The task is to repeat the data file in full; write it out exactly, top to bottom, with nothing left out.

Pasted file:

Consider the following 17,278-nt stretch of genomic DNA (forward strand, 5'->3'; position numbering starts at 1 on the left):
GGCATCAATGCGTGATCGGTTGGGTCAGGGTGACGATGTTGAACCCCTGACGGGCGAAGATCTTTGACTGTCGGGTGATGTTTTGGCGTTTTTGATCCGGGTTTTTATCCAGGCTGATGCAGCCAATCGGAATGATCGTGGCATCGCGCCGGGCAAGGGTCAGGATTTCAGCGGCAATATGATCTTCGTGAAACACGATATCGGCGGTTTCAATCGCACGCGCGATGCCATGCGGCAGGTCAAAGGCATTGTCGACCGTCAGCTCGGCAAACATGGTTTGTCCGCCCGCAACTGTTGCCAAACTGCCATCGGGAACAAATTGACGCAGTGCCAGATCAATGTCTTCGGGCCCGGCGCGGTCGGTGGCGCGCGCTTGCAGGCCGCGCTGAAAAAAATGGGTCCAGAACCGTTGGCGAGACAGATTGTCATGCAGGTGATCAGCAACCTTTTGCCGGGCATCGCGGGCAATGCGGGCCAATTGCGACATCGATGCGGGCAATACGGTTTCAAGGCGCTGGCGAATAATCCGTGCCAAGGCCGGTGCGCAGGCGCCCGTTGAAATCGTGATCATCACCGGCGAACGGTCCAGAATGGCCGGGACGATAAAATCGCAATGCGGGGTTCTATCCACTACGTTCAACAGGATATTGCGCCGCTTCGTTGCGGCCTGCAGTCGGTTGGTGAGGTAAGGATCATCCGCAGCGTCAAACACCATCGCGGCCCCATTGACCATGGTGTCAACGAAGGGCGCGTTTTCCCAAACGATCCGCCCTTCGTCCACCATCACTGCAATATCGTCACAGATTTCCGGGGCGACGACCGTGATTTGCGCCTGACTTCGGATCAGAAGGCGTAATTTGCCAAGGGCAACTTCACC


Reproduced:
Consider the following 17,278-nt stretch of genomic DNA (forward strand, 5'->3'; position numbering starts at 1 on the left):
GGCATCAATGCGTGATCGGTTGGGTCAGGGTGACGATGTTGAACCCCTGACGGGCGAAGATCTTTGACTGTCGGGTGATGTTTTGGCGTTTTTGATCCGGGTTTTTATCCAGGCTGATGCAGCCAATCGGAATGATCGTGGCATCGCGCCGGGCAAGGGTCAGGATTTCAGCGGCAATATGATCTTCGTGAAACACGATATCGGCGGTTTCAATCGCACGCGCGATGCCATGCGGCAGGTCAAAGGCATTGTCGACCGTCAGCTCGGCAAACATGGTTTGTCCGCCCGCAACTGTTGCCAAACTGCCATCGGGAACAAATTGACGCAGTGCCAGATCAATGTCTTCGGGCCCGGCGCGGTCGGTGGCGCGCGCTTGCAGGCCGCGCTGAAAAAAATGGGTCCAGAACCGTTGGCGAGACAGATTGTCATGCAGGTGATCAGCAACCTTTTGCCGGGCATCGCGGGCAATGCGGGCCAATTGCGACATCGATGCGGGCAATACGGTTTCAAGGCGCTGGCGAATAATCCGTGCCAAGGCCGGTGCGCAGGCGCCCGTTGAAATCGTGATCATCACCGGCGAACGGTCCAGAATGGCCGGGACGATAAAATCGCAATGCGGGGTTCTATCCACTACGTTCAACAGGATATTGCGCCGCTTCGTTGCGGCCTGCAGTCGGTTGGTGAGGTAAGGATCATCCGCAGCGTCAAACACCATCGCGGCCCCATTGACCATGGTGTCAACGAAGGGCGCGTTTTCCCAAACGATCCGCCCTTCGTCCACCATCACTGCAATATCGTCACAGATTTCCGGGGCGACGACCGTGATTTGCGCCTGACTTCGGATCAGAAGGCGTAATTTGCCAAGGGCAACTTCACC